This entire time we have been ignoring the basement completely.  We have used it for storage and we have rented out a room and bathroom down there to bring in some extra income through the winter.  In the basement there are 3 bedrooms and 1 bathroom.  A few weeks ago, our renter moved out to a small cabin he built on the back of our property, and we began our demolition down there.  We are tearing out two of the bedrooms (one is a huge bedroom).  We are leaving one small bedroom and the bathroom and will remodel them, making them into a nice guest room and guest bath.  The rest of the space will become a great room, a root cellar, and a storage room.

This weekend we finished the majority of the demolition and clean up of that.  It looks SO different down there.  It is all open and big and light now!  Before it was tight and dark and not so great.

3rd Incubation

Our third incubation has been pushed back because of an unforeseen problem with the hatching eggs we were buying.  The new plan is to start the incubation this next coming Saturday.

Life continues to be busy here as we pass the middle of the summer season for us.  We will start back up with our homeschool the first week of August.  I can’t believe there is only two weeks left before we are schooling again!  We are all looking forward to getting back into a more routine schedule.

3 thoughts on “Goodbye and Hello – Sunday Homestead Update

    • We are aiming for several things in our own chickens. We would like to end up with a heavy, dual-purpose breed that lays well and also gives us a reasonable amount of meat from the cockerels when butchered. We would like them to have longevity of laying. What I mean by that is that currently most hatchery hens lay well for about 2-3 years, but from my research I have learned that a properly built hen can lay well for much longer than that. That aspect has a lot to do with good body conformation and genetics. We also want hens that survive and thrive well in our climate. We are at a high-altitude and in a cold and dry climate. We want hens that will lay through our long, cold, dark winters without supplemental heat and light. We also want to get some broodiness back into our stock. We have struggled with not having any hens that want to go broody and we would ideally like to have the hens hatch and raise the chicks for us so we can avoid incubators and brooders. Lastly, we are not keeping any aggressive birds at all.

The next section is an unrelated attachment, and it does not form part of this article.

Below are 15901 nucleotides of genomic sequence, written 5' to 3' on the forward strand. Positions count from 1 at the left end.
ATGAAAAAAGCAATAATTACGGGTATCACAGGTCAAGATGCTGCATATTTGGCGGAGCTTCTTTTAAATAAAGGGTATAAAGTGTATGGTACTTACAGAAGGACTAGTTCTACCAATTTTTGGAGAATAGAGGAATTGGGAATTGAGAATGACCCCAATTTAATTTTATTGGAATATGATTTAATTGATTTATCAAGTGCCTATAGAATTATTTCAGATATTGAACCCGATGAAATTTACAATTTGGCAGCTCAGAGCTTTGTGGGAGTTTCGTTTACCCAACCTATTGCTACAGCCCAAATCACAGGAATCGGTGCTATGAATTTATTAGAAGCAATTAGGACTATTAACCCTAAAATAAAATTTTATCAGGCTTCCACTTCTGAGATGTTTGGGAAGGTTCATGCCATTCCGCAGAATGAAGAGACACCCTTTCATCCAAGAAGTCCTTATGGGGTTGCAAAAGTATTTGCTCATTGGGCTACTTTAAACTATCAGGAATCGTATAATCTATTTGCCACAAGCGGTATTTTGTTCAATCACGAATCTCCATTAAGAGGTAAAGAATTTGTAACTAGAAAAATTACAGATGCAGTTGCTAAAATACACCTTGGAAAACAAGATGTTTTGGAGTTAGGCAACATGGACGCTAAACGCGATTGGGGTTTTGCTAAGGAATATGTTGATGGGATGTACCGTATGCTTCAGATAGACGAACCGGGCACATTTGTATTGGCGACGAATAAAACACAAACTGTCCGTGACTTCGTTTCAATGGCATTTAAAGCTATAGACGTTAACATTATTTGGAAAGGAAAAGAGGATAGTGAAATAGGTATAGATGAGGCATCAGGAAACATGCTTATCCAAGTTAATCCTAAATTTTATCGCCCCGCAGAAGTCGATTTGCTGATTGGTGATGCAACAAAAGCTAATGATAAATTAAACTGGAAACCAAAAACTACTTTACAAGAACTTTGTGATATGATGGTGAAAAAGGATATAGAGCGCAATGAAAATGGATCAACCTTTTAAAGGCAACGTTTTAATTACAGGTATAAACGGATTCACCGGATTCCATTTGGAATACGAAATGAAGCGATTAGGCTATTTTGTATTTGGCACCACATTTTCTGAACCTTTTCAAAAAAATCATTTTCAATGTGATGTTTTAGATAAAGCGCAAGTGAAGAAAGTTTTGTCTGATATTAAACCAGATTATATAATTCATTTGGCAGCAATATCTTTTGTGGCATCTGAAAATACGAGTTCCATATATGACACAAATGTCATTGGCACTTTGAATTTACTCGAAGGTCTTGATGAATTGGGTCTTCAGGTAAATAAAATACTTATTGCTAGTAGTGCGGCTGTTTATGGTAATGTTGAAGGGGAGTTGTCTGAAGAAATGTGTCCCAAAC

So that’s our goal! It seems like a pretty tall order, and it will take several years to get there, but hopefully we will indeed get there.

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      • Cool! I am really looking forward to your blog on this stuff..fascinated by the chicken breeding “world”.

        I would think you should be able to get 5-7 years of laying from most hens outside the factory farm…at least that is what I am told by long-term urban chicken farmers here in Dallas.

        Red Sex links (NH Red daddy and Delaware Mommy) may meet a few of your criteria… eggs are what I would call XX-Large or bigger with hard/thick shells. They have laid consistently into the heat of the summer, and still push out 4-5 per week in winter (Texas winters, mind you, are mild compared to what you have, with a bit more sunlight) although that doesn’t account for all of it, because the other birds are down to 2-3 per week in winter.

        Red-sex links seem to not be very broody, but you might play around with barred rocks, as they have been the broodiest I have seen in our flock and also the most maternal after the hatch.

        I want to breed our biggest producing red sex link with a Roo that is a cross between a NH Red (different line) and a Barred Rock to see if that helps the broodiness or affects egg size, but I can’t risk another rooster right now, so I”ll have to wait. 😦

        Looking forward to seeing where things go!!